Summer schools are often more intense as the classes are generally smaller. This means you'll have more one-to-one interaction with the teacher, something that can be valuable especially if you're learning something from scratch. Having that direct interaction with a teacher can be really useful in broadening - or deepening - your understanding of a topic, not to mention looking great on a university or PhD application.
Specific skills you can learn from summer school
Summer schools often offer the chance to learn skills specific to your discipline, such as experimental techniques, statistical analysis, or programming languages. If you're hoping to gain a new skill in your summer time, it helps to do some preparatory reading and practise before you attend, so that you can be sure you've mastered the basics. That way, you can use your time with the lecturers or instructors as constructively as possible, getting their help on the kind issues which require specialist knowledge you won't find elsewhere.
These are all hard skills, of course, but summer schools can also provide important soft skills that won't only help you in academic but also in other aspects of your life like when applying for jobs. A summer school's a challenging discipline that will improve your confidence, your presentation technique, your discussion ability and potentially give you insights into the lives of a diverse range of people. Plus, you'll be able to put the experience on your CV, helping to attract potential employers. All these soft skills are invaluable out there in the 'real world' and shouldn't be taken for granted.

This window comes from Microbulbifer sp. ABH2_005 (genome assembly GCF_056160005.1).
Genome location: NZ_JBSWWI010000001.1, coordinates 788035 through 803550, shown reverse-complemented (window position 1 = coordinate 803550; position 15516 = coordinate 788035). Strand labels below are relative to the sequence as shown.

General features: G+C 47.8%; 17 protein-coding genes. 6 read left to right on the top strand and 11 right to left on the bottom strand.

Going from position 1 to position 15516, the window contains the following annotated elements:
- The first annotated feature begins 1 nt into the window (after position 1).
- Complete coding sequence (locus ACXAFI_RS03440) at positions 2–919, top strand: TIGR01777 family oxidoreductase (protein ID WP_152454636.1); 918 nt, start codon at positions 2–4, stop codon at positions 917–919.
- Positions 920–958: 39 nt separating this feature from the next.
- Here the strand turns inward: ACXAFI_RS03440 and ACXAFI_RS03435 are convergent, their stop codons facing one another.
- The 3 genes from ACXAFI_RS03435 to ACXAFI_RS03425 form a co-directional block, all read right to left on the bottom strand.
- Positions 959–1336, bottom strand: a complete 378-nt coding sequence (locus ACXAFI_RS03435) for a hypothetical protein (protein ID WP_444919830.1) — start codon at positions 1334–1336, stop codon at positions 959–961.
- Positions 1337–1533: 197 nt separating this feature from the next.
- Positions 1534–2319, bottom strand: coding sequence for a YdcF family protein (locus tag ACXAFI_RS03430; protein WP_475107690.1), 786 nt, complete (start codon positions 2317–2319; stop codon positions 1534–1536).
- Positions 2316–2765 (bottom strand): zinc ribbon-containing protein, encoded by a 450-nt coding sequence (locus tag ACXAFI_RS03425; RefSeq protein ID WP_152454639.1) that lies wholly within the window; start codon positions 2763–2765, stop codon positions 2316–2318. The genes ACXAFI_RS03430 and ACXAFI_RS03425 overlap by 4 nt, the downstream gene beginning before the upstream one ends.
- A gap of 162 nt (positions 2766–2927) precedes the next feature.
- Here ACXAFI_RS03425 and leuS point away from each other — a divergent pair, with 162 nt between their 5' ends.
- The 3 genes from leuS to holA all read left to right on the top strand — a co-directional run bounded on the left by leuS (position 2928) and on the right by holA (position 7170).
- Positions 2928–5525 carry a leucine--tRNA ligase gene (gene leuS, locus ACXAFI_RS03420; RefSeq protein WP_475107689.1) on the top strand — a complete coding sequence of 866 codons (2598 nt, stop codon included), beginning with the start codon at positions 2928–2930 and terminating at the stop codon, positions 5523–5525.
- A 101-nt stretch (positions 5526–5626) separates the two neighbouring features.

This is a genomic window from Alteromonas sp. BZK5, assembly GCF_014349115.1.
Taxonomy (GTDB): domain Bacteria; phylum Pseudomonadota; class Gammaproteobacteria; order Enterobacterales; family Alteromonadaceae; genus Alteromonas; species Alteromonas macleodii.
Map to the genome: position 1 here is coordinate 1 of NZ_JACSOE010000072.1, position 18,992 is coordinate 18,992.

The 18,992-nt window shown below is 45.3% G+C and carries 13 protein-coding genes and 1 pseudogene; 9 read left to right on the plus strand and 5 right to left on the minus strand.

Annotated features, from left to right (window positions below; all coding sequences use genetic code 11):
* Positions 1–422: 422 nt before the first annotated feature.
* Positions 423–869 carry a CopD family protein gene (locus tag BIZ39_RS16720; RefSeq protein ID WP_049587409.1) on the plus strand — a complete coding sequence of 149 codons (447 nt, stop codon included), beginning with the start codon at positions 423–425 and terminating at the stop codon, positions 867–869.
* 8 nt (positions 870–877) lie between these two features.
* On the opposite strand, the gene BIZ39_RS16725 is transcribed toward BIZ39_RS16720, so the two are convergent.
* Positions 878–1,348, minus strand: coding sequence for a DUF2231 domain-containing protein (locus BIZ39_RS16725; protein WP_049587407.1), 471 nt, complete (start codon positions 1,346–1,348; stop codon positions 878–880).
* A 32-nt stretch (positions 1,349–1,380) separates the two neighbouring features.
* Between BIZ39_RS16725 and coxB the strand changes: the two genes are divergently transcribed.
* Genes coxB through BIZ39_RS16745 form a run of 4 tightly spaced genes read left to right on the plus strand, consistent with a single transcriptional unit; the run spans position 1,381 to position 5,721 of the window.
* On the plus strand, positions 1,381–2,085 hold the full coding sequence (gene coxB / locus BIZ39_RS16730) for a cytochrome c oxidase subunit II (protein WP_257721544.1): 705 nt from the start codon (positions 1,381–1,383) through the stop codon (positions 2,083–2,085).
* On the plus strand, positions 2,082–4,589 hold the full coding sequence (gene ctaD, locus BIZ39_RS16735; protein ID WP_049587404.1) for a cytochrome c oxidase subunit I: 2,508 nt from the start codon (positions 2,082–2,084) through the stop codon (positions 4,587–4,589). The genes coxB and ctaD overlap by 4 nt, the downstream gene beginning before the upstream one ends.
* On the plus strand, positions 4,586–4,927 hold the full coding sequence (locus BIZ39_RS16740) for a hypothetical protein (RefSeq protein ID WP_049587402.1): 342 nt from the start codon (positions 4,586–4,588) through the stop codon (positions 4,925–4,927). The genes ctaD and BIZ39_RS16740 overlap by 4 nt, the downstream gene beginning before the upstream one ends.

Research-based summer schools
Some summer schools will be geared towards working on one research project over the summer, under the supervision of faculty. This will give you the chance to see and participate in a professional research environment, and can be an invaluable experience when planning your own future research. Remember to take plenty of notes on each stage of the project; try to find out what role each researcher plays and what skills they work with. This information will be a great guide for you if you undertake independent research of your own.
Networking during and after summer school
An important aspect of summer schools is making contact with other students and professionals in your field. You'll have the chance to talk to people from all over the world who are working in your topic, to hear about their work and to tell them about yours. Do be friendly and approachable, and prepare a quick one or two minute introduction to yourself and your work for when you're asked. Remember to collect business cards or email addresses so that you can follow up with people who you connected with.